Fundamentals Of Classification Models Part-2

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This article is the continuation of “Fundamentals of Classification Models Part – 1” You need to go through this part before going to learn about Classifier Models.

Classifier Models

As discussed in the previous article ” We prepare the data for training the algorithm” the first step is to pre-process and clean the data The cleaning we need for this dataset is to change the string names of the flowers to integer values so the algorithm can classify them properly. We also need to drop the observations having NaN values.

d = {'Adelie':1, 'Chinstrap':2, 'Gentoo':3}
penguins["species"] = penguins["species"].map(d, na_action='ignore')
penguins = penguins.dropna(axis=0)
It is preparing data for training algorithm.

We need to split the data for training and testing . 75% of the main data is the training data and the rest of it is the test data.

from sklearn.model_selection import train_test_split
X_train, X_test, y_train, y_test = train_test_split(X, y, random_state=0)

In this we will go through Random forest classifier and calculate the accuracy of it .Let us dive into the code .

Random Forest Classifier

To basic introduction about Random forest classifier we can say that the algorithm works on the “insight of people in a group”. A thousand random people will collectively give a more accurate aggregated result than an expert.

 Random Forest Classifiers will make an ensemble of decision trees and predict the aggregated result of all the trees. The decision trees randomly use features from the data to perform classification.

Random Forests use Bagging in their algorithm. Bagging involves dividing the dataset into random subsets with replacement and using these subsets for training the decision tree. The n_estimators parameter decides the number of decision trees in the Random Forest.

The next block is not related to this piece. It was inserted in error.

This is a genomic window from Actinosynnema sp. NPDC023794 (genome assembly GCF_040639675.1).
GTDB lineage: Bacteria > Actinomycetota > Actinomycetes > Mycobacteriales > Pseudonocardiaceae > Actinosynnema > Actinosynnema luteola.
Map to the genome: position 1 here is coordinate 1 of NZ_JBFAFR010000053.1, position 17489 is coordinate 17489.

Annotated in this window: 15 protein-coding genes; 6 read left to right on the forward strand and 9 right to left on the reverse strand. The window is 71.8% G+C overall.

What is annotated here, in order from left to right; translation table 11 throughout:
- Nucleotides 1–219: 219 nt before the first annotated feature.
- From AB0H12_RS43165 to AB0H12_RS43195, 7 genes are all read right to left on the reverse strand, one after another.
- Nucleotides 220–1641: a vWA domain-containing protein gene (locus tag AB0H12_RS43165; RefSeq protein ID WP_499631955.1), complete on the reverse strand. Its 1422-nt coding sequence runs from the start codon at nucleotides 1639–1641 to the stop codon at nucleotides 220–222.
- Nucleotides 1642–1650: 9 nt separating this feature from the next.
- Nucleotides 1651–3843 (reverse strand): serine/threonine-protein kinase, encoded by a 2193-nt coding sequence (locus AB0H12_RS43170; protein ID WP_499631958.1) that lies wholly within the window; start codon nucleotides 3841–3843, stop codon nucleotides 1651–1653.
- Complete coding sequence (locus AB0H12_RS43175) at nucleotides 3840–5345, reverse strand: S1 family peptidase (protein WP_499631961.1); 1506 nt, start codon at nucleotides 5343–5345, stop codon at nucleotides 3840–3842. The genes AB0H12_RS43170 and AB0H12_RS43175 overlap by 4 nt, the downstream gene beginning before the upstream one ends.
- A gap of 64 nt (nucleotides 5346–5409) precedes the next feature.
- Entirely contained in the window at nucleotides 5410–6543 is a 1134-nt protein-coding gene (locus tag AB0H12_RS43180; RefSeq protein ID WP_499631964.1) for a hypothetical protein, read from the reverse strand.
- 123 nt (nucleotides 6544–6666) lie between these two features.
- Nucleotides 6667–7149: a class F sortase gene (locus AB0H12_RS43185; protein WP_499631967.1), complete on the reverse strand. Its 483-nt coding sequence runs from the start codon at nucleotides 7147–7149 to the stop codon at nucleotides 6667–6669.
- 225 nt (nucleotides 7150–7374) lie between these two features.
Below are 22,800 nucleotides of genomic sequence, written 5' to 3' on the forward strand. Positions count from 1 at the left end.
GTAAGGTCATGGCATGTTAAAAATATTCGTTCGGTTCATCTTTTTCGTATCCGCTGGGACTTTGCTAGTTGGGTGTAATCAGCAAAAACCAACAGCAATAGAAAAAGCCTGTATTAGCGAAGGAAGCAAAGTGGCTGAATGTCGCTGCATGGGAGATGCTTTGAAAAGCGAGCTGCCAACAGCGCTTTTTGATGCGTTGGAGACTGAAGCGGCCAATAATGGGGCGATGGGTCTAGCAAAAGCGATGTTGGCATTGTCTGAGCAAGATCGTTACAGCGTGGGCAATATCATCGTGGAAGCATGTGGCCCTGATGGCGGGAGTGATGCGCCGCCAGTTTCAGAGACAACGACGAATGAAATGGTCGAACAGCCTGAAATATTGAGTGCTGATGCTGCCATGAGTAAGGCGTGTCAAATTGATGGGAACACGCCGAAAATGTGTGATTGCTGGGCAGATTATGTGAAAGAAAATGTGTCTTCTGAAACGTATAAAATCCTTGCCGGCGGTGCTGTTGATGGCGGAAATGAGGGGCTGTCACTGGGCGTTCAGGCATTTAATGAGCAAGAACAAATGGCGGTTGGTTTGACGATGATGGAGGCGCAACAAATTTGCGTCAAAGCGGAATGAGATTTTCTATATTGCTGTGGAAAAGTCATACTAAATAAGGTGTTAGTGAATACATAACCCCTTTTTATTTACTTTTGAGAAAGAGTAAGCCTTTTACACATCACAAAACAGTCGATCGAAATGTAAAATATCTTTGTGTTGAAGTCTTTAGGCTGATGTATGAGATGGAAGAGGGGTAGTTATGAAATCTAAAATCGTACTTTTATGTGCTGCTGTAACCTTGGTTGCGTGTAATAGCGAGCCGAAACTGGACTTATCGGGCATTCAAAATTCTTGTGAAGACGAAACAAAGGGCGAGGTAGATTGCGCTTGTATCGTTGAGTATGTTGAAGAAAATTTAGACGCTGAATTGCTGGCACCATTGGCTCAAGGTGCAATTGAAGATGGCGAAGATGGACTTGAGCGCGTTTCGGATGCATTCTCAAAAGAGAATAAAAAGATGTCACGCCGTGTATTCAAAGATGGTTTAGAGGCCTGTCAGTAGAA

from sklearn.ensemble import RandomForestClassifier
rfclf = RandomForestClassifier(n_estimators=5, max_depth=3, random_state=0),y_train)

We can also find which features are more important in classification. We can use the feature importance function.

for name, score in zip(X_train.columns, rfclf.feature_importances_):
    print(name, score)

We can improve the accuracy of these trees by Boosting them. We use Gradient Boosting to do.

from sklearn.ensemble import GradientBoostingClassifier
gbclf = GradientBoostingClassifier(max_depth=3, n_estimators=10), y_train)
gbclf.score(X_test, y_test)

If you run the code you will find out the accuracy around


We can improve our model by tuning the fine balance between all the parameters in our algorithm. Many techniques are present but by far the most popular is Cross-Validation and Grid Search.

The cross-validation method, we split the training dataset into a further smaller training set and a validation set. This process is repeated several times and what we get is an improved model with higher accuracy.

Coming to the Grid Search CV function in python provides a great method to fine-tune your parameters in such a way that you get the best combination of the parameters to get the highest score.

We just need to input what parameters we want to experiment with and the list of values we want to juggle between. The function will run the model with all the values of the parameters and return the one with the best score.

We can test the accuracy of the models by using evaluation methods such as Confusion Matrices, finding a good Precision-Recall tradeoff and using the Area under the ROC curve.

Thank you for refering to the blog. Hope you have a great learning ahead.